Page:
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Friday - 04/24/2015, 09:08am EDT
Jared Serbu, DoD Reporter, Federal News Radio

The top acquisition officials from each of the military branches told Congress this week that when it comes to the next round of acquisition reform, less is more. They asked lawmakers to help thin the layers of oversight in the procurement process, empower program managers to make decisions and hold them accountable when they fail. More from Federal News Radio's DoD reporter, Jared Serbu.

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Friday - 04/24/2015, 09:07am EDT
Julia Ziegler, Managing Editor, FederalNewsRadio.com

Want to grouse about your agency? You've got a new outlet. Congressman Mark Meadows, who heads the House panel that oversees the federal workforce, has opened an email tip line. Just send a note to TellMark@mail.house.gov. But will feds use it? FederalNewsRadio.com managing editor Julia Ziegler debated that on the Federal Drive with Tom Temin.

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Friday - 04/24/2015, 09:04am EDT
Jason Miller, Executive Editor, Federal News Radio

The House made it two-for-two this week by passing another cyber information-sharing bill. Lawmakers overwhelmingly supported the National Cybersecurity Protection Advancement Act. They also approved the Protecting Cyber Networks Act. With the passage by the House, and at least initial support from the White House, these two bills are closer to becoming law than any previous attempts to improve public-private cyber information sharing. Federal News Radio's executive editor Jason Miller joined Emily Kopp on the Federal Drive with details and analysis.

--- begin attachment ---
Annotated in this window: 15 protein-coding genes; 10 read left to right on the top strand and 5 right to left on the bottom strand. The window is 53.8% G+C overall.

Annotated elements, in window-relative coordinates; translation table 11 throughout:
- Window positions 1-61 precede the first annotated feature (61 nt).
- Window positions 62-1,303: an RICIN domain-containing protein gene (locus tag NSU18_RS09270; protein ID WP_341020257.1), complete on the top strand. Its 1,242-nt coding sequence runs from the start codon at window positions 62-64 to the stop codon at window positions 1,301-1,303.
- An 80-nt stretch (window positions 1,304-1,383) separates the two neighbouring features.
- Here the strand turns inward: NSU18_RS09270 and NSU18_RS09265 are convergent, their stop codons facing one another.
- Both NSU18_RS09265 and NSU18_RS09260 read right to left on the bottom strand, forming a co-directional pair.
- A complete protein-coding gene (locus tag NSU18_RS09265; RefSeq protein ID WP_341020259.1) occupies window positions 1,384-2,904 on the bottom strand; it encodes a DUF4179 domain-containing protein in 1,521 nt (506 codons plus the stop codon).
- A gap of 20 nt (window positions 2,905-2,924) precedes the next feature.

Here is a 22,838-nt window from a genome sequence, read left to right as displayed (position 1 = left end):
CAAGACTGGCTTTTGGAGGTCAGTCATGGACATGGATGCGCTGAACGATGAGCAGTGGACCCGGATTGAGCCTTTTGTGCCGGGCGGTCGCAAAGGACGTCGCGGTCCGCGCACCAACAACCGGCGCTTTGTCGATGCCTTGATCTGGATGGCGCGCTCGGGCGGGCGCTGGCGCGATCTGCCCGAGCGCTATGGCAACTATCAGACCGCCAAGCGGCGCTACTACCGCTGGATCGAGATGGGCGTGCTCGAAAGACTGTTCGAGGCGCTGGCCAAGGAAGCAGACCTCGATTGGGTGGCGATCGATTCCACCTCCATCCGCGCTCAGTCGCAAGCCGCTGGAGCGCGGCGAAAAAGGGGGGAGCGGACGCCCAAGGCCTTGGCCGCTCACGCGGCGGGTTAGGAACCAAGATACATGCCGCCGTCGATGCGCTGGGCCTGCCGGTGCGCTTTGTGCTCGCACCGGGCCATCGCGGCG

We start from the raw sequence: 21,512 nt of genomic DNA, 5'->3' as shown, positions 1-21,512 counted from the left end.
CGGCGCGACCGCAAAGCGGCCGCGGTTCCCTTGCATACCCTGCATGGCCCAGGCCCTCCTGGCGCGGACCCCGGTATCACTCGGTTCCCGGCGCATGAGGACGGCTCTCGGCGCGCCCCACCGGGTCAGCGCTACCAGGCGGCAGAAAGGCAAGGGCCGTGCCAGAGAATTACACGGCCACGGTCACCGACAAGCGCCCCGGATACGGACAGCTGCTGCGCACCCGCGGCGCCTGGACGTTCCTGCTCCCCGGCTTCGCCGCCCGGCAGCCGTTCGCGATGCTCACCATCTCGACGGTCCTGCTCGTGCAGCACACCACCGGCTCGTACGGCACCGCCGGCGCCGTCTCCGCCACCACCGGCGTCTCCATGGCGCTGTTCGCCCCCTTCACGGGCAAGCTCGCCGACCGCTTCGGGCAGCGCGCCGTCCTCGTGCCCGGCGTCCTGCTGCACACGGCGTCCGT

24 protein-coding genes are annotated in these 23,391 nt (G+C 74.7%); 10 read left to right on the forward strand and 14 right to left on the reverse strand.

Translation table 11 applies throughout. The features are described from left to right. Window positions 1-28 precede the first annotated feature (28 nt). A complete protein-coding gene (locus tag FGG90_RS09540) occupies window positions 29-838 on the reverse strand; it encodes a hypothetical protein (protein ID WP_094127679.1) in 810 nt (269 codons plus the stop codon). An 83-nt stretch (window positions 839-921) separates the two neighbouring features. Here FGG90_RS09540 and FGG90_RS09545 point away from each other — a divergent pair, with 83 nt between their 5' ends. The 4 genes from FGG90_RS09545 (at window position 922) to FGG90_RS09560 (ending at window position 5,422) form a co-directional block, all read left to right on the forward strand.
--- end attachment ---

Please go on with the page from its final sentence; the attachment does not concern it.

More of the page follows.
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Thursday - 04/23/2015, 09:46am EDT
Jason Miller, Executive Editor, Federal News Radio

Federal cyber experts are raising the prospect that tens of thousands more federal employees could be at risk of identity theft from a corporate cyber breach than first reported. At issue is the U.S. Investigative Services breach in August. Federal News Radio's executive editor Jason Miller joined Tom Temin on the Federal Drive with details on these new concerns, and what is being done to shore up contractor systems.

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Thursday - 04/23/2015, 09:44am EDT
Jared Serbu, DoD Reporter, Federal News Radio

Defense Secretary Ash Carter will unveil a new Pentagon cyber strategy today. It's expected to revise his department's approach to cyberspace to account for a number of technological and policy changes over the last several years. Officials say Carter also will announce several new initiatives intended to make DoD more capable of adopting cutting-edge commercial technologies for the protection of its networks, and build tighter linkages between the department and Silicon Valley. DoD reporter Jared Serbu joined Tom Temin on the Federal Drive to further preview the plan.

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Thursday - 04/23/2015, 09:06am EDT
Steve Burns, Chief Executive Officer, Workhorse Group, Inc.

The Postal Service is planning to buy 180,000 new vehicles over the next three years. It wants those new trucks to have better safety equipment and fuel mileage than the current fleet. Mail-carriers driving the new trucks will need more room, with parcel business up 20 percent over the past five years. Steve Burns is chief executive officer at Workhorse Group, Inc. That's one of several companies bidding on the new Postal truck. He joined Tom Temin on the Federal Drive to elaborate on his company's design, which includes a drone to lighten the load.

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Thursday - 04/23/2015, 09:03am EDT
Debra Roth, Partner, Shaw Bransford & Roth

An employee with the Transportation Security Administration gets her job back after being fired for being pregnant. TSA ruled Amanda Kincannon's pregnancy made her "unfit for duty" and subsequently fired her. The decision was eventually overruled by TSA's internal review board, and she was recently reinstated. The incident was made public by the American Federation of Government Employees. Debra Roth, a partner at the law firm Shaw, Bransford and Roth, joined the Federal Drive with Tom Temin to offer some more insight into this case. She said it's not exactly unheard of.